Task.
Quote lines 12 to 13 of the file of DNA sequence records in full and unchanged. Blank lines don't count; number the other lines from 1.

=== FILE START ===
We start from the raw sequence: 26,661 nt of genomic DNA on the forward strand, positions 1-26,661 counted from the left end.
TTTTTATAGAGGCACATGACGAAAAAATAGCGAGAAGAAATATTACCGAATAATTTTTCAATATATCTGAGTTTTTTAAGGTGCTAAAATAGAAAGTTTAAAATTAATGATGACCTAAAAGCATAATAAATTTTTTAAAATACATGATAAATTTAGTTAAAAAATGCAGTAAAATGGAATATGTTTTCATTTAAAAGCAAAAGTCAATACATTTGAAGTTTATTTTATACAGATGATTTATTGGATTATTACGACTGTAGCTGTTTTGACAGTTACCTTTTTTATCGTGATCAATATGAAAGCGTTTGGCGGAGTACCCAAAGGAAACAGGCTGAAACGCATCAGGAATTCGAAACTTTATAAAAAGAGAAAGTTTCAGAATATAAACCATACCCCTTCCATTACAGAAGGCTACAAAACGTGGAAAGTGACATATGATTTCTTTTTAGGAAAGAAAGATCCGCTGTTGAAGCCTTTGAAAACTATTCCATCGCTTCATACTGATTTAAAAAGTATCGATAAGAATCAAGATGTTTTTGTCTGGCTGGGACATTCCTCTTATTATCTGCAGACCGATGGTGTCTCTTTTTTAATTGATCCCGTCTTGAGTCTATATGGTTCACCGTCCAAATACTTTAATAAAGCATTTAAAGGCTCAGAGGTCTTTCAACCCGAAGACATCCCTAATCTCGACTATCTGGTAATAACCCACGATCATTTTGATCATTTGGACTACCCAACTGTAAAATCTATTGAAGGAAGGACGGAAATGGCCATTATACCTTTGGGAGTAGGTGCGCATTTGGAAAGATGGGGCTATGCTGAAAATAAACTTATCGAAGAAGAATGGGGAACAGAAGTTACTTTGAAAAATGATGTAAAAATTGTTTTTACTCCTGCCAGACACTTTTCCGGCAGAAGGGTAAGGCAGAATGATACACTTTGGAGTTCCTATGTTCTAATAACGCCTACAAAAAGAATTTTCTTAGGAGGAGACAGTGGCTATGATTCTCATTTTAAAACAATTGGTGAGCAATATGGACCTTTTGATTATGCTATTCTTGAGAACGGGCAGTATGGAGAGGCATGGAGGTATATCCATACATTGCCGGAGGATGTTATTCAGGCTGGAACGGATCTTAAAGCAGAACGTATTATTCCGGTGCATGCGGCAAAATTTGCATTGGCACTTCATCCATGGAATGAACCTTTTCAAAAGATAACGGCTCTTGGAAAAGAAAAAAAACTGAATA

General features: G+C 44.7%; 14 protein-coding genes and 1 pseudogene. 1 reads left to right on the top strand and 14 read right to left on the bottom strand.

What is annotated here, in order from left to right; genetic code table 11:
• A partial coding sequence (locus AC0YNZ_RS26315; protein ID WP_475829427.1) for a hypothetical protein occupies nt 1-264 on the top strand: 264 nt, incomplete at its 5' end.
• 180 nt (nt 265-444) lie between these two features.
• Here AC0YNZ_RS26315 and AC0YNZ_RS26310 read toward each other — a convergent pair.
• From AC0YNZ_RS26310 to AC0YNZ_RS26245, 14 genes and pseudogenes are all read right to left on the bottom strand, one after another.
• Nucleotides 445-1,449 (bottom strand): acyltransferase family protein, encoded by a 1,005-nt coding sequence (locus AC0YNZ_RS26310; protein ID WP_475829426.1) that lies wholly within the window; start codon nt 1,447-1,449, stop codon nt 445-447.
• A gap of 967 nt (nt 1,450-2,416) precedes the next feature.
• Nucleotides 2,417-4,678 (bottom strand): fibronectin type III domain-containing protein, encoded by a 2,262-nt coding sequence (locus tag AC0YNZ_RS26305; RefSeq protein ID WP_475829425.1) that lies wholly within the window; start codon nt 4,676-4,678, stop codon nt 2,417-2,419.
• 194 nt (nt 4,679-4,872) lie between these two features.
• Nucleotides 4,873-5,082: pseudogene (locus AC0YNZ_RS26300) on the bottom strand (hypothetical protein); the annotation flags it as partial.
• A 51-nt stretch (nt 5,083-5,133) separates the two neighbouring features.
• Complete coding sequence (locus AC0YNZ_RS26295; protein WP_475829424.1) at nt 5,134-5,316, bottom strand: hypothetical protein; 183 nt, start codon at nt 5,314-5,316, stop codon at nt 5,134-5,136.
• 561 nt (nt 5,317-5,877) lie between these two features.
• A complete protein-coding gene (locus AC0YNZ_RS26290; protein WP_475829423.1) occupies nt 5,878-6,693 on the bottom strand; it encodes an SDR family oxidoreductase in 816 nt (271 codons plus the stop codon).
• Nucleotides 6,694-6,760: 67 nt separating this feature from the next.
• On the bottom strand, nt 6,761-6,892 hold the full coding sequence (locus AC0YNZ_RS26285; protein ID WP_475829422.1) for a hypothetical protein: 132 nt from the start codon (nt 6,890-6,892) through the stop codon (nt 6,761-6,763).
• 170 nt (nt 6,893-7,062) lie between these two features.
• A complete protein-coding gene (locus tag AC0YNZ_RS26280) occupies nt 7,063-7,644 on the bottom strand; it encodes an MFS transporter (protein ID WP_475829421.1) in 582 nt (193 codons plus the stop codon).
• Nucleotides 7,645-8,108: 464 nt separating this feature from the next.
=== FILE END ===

• 194 nt (nt 4,679-4,872) lie between these two features.
• Nucleotides 4,873-5,082: pseudogene (locus AC0YNZ_RS26300) on the bottom strand (hypothetical protein); the annotation flags it as partial.